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Much of the spirit behind William S. White's attempt to describe the essence of the often vexingly incomprehensible United States Senate is revealed in a remark he quotes, made by Lyndon Johnson. "If you can't smell a feeling, you are no kind of a politician." Neither, one senses, does Mr. White feel you're much of a reporter unless you can do the same.
His account is thus personal rather than institutional. White says, "the Senate is in a sense a high assembly but in a deeper sense it is a great and unique human consensus of individual men." And so he looks at the Senate, ninety-six inscrutable prima donnas, "with all its strengths and weaknesses rather as one would try to deal with the story of an extraordinary and significant man."
The Senate is not future-minded, Mr. White emphasizes. It values caution and tradition. It scorns conformity. It is unimpressed with the success of which a man like Charles E. Wilson is so proud. "Any damn fool," White quotes a Senator's recent comment "can make a million dollars." The Senate is not interested in speed, or in majority rule, or in bigness for its own sake.
But it is interested in what White calls "the first necessity of the American political method--the necessity to compromise the demands of the sections and the interests." And perhaps the most important element of this compromise is the personal accommodation between members which Mr. White feels governs the Senate's life.
Much of this accommodation is due to the influence of a group which White calls the "Inner Club" (as opposed to the Outer Club, which is the whole Senate). This is a group of men who "belong" in the Senate, who love it, and who, by a combination of inclination and political fortune, make their life there. These men are tolerant of one another, but aware of what they consider "proper" for a Senator. Their philosophy accounts for both the long time it took to punish Senator McCarthy, even for plain violations of our political tradition, and the way he was finally punished (for disrespect to fellow members and bringing disrepute on the Senate).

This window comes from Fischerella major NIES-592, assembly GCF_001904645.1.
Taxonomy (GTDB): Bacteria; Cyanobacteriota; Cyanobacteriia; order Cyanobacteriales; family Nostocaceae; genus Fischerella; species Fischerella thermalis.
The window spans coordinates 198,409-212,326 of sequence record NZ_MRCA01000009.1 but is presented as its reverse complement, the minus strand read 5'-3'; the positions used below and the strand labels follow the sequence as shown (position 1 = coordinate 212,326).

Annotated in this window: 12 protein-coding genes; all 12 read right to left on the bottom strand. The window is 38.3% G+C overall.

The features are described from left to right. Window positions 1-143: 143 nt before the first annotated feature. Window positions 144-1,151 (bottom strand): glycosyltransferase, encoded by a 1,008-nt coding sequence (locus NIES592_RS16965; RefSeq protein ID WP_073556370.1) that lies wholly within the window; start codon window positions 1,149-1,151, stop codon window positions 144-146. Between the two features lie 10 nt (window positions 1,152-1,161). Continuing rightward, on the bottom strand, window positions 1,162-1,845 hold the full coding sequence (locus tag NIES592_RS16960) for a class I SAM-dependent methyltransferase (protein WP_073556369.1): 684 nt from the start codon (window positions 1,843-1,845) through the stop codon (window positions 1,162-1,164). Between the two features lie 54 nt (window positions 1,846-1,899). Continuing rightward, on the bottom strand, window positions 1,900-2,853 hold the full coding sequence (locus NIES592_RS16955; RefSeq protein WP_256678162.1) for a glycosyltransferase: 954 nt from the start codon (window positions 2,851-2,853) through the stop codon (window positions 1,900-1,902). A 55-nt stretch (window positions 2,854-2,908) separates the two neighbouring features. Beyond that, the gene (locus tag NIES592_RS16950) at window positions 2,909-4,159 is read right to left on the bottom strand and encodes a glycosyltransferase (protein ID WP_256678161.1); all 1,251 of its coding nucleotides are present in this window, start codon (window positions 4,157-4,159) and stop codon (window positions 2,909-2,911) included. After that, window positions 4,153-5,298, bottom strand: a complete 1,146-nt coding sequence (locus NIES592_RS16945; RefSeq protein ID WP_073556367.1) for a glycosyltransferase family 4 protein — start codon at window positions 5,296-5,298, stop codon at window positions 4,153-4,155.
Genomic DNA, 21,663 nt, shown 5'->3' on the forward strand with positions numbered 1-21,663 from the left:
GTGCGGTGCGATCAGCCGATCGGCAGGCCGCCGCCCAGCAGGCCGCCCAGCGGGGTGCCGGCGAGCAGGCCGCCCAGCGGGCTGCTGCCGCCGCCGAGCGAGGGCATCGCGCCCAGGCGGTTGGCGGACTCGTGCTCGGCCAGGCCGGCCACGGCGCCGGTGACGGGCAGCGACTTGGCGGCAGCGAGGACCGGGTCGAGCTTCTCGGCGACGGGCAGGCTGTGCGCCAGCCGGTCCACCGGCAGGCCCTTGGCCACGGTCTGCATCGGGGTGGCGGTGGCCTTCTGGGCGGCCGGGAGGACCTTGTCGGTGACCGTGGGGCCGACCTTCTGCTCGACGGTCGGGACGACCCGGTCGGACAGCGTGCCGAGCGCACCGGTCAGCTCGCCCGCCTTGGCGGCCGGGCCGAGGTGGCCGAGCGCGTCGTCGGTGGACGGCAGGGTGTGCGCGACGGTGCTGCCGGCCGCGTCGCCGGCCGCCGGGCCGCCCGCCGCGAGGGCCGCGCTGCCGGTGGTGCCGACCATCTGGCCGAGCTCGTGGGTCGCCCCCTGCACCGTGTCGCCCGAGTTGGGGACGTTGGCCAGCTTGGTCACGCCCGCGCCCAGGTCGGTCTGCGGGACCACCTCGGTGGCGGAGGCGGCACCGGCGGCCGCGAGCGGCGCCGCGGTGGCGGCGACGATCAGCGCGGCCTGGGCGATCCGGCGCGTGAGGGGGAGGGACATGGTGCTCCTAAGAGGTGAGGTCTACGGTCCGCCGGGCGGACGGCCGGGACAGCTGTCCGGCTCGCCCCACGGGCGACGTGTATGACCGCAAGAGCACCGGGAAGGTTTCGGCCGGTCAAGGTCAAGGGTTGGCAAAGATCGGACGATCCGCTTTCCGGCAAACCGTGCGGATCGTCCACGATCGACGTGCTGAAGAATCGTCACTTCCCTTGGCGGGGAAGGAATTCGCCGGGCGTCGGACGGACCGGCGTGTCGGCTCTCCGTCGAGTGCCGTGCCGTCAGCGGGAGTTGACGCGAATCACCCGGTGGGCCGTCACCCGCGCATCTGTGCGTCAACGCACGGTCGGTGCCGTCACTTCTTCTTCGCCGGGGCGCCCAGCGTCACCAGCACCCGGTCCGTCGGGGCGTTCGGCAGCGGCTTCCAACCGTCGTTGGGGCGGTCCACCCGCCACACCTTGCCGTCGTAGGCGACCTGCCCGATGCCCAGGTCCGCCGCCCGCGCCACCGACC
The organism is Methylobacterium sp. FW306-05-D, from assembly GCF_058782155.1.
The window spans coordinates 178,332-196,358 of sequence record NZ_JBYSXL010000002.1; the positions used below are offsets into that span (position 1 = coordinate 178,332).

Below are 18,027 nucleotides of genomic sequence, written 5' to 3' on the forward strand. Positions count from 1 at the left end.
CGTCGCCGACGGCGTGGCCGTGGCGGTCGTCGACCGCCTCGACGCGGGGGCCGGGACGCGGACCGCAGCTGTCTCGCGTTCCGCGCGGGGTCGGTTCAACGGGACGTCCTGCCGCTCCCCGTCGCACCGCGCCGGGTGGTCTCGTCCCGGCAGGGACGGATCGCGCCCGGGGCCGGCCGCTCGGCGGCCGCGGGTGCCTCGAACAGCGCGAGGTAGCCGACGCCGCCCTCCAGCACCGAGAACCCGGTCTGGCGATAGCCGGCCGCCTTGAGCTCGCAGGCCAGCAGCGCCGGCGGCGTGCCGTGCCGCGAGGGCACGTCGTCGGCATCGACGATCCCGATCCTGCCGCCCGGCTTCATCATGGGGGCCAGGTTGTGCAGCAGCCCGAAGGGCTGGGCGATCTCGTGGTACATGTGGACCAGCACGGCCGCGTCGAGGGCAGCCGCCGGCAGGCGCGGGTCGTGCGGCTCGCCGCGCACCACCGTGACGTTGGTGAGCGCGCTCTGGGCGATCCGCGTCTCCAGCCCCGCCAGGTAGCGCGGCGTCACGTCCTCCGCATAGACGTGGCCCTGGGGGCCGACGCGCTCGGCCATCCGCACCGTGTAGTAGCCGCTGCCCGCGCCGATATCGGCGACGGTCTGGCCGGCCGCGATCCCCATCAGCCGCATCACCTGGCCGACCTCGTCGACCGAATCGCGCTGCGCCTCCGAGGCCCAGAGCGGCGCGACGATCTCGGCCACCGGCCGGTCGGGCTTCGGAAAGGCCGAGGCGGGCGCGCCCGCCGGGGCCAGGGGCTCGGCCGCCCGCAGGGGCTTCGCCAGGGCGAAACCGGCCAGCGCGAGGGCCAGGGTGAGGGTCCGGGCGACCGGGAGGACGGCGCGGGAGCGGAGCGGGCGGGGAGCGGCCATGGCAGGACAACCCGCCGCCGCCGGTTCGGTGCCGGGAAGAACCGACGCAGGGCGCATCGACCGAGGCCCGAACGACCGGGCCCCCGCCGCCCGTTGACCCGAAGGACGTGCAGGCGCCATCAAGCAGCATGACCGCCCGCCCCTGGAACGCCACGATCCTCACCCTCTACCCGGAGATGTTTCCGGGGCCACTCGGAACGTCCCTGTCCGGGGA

A member of this club often gets support for bills simply because he "wants" it. The Inner Club will often kill a measure because the Club wasn't consulted. An Inner Club man is a Senate man, rather than a party man or a President's man. That is why he will not protest Senator Knowland's attacks on Eisenhower's Asian policy. These attacks emphasize the Senate's independence.
Hubert Humphrey is a club member along with such conservatives as Theodore Green and Harry Byrd. How did Humphrey get there? You will remember him for his floor fight at the 1948 Democratic convention (in defiance of agreements among party leaders) to get a firm civil rights plank in the platform. He has since learned to compromise. Lest you shudder (White feels that a Senator must "accommodate" to be effective), it should be noted that this compromise may have considerably speeded up the chances of some civil rights laws.
Besides his analysis of the Inner Club whose existence explains much of the perplexing nature of the Senate, White discusses Senate committees and investigations, and hits the Senate roundly for recent violations of basic civil rights. He cites both Kefauver and McCarthy. But he also gives an example of Senate investigation at its best: The MacArthur firing hearings (run by Inner Club chieftain Richard Russell) in 1951.
White has presented a sensitive picture of an institution baffling to non-experts in politics, to those who desire speedy change, and above all, to young people. In doing so, he incidentally has made public a process which usually goes on inside the reporter's head: the attempt to uncover the essence of what he's reporting about.
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